The European Union (EU) has a long-standing commitment to the vision of an independent and sovereign state of Palestine living side by side with Israel in peace and security. To this end the EU is working closely with the Palestinian Authority (PA) to build viable institutions that are essential to a future democratic state. In a neighbourhood facing new challenges, the partnership between the EU and the PA, guided by the principles of mutual accountability and deep democracy, remains strong.
The relationship between the EU and Palestine is based on an interim Association Agreement within the European Neighbourhood Policy. This aims to ensure close political, economic and social cooperation between the EU, the Palestinian Authority and the Palestinian people based on an agenda of reforms set out in an agreed Action Plan.
The Palestinian context (a territory under 50 years of occupation) is unique in many ways. The lack of control over land, water, physical boundaries and revenue; the administrative and political fragmentation; a discriminatory planning environment of fundamental uncertainty; and the regular and persistent violations of human rights and international humanitarian law prevent the Palestinian society and economy from realising their potential in all respects. In addition, the narrative about Palestine is only to a very limited extent controlled by Palestinians themselves. The application of traditional development instruments in an environment, which is far removed from a normal and reasonably stable development situation, proves extremely challenging. Palestine is a sui generis case for aid delivery and cooperation. In line with the EU’s political objective of achieving the two-state solution, and under these constraining conditions, much of the support provided so far by the EU has focussed on offering protection, improving the livelihoods of Palestinians, as well as preparing their institutions for statehood. Against this background, the generous flow of aid that has accompanied the EU’s commitment and numerous interventions for the last two decades remain far beyond expectations. The deterioration of the situation, the lack of trust and of hope (in particular amongst Palestinian youth), accompanied by a continuing cycle of violence, are acknowledged. In this context, and despite the respective national positions of Member States (MS), the Office of the European Union Representative and European Union Member States (EU MS) have worked towards an EU Joint Programming (EU JP) in Palestine since 2011. Two likeminded countries (Norway and Switzerland) joined the process and joint work in October 2013.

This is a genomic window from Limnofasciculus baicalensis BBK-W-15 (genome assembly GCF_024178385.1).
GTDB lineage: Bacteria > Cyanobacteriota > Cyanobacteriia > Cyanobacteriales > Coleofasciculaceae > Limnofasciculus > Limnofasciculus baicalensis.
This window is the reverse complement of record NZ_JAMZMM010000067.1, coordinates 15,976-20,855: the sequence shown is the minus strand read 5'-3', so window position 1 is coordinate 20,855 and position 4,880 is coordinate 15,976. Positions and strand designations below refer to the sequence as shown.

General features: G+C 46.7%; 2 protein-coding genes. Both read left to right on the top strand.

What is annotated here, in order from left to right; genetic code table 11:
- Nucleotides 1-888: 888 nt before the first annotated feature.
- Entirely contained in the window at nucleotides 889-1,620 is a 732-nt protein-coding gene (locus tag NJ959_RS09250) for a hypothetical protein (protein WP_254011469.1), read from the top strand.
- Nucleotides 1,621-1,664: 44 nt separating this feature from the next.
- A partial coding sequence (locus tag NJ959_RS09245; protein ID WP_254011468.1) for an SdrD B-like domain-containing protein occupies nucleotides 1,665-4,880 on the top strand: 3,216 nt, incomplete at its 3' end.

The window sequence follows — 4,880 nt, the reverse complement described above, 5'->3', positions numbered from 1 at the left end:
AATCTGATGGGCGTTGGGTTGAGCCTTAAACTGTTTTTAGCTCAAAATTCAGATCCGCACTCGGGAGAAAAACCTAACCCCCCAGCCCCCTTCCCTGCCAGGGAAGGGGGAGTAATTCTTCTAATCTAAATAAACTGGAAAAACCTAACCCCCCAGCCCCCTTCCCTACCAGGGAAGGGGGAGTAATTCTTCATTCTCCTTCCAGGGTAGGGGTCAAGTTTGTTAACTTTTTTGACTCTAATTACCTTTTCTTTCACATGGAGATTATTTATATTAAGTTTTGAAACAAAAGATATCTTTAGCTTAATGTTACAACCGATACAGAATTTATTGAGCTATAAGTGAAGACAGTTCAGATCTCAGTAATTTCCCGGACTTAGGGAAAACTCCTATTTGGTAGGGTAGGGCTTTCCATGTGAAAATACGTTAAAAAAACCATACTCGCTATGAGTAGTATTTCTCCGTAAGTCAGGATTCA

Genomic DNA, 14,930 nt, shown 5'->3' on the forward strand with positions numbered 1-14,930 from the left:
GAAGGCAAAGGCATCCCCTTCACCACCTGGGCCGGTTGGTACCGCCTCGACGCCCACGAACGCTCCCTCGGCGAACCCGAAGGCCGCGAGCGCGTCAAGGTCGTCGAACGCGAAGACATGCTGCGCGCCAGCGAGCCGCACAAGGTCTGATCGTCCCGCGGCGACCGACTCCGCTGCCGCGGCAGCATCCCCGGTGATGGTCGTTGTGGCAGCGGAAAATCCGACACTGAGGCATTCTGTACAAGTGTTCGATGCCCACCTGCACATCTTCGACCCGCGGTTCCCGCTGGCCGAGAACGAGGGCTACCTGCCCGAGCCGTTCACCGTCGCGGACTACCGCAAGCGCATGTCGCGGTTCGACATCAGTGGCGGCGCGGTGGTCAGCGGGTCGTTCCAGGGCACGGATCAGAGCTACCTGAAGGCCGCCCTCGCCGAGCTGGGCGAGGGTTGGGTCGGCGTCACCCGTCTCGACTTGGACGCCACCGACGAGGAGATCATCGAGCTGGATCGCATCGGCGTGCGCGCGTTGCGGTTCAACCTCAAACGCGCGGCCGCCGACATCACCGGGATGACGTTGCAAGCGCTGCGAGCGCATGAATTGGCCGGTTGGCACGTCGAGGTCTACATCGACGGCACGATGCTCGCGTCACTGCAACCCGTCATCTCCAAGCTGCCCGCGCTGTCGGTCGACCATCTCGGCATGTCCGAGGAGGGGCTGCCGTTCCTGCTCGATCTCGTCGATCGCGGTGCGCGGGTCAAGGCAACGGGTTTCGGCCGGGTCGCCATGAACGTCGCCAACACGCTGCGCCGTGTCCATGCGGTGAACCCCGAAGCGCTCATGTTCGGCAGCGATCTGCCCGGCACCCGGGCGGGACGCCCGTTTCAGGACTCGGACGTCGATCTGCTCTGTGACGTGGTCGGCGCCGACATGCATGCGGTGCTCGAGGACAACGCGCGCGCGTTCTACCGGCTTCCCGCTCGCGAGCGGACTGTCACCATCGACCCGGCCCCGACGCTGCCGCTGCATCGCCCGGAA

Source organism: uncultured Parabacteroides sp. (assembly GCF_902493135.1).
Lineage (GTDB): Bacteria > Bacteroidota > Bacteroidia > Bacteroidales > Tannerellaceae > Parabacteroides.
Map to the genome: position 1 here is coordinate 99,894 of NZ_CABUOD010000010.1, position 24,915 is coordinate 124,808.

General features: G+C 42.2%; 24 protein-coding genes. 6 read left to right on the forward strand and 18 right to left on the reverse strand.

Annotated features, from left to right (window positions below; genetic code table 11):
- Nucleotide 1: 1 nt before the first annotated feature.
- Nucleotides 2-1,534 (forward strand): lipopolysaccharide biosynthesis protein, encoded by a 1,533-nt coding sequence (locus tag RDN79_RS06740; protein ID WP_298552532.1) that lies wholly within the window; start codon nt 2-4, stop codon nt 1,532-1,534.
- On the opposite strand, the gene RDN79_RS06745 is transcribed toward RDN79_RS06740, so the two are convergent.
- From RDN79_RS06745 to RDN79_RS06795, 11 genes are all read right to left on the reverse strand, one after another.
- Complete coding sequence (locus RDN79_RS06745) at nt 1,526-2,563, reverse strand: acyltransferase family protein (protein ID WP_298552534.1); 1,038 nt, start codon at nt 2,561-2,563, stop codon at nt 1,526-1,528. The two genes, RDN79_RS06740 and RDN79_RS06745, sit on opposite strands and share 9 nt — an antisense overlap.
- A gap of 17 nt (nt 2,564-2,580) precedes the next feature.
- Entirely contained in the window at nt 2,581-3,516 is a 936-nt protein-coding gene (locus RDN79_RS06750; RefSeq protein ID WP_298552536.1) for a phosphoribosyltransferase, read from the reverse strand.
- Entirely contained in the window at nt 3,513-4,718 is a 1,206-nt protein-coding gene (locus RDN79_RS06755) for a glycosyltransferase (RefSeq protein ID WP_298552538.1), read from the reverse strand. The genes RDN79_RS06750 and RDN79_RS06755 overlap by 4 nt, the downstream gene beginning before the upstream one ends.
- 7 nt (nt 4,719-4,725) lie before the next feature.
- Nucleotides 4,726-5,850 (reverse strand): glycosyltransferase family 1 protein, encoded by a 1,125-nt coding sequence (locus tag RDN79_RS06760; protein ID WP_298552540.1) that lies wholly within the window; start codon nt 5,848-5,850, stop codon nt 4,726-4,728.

Based on the context and consultations described above, the European Joint Strategy proposes to follow a number of guiding principles and to focus interventions under the following five Pillars, which are closely interrelated and are seen to best represent the confluence of the European and Palestinian priorities. Cross-cutting issues are mainstreamed in the five Pillars:
1. Governance Reform, Fiscal Consolidation and Policy
2. Rule of Law, Justice, Citizen Safety and Human Rights
3. Sustainable Service Delivery
4. Access to Self-Sufficient Water and Energy Services
5. Sustainable Economic Development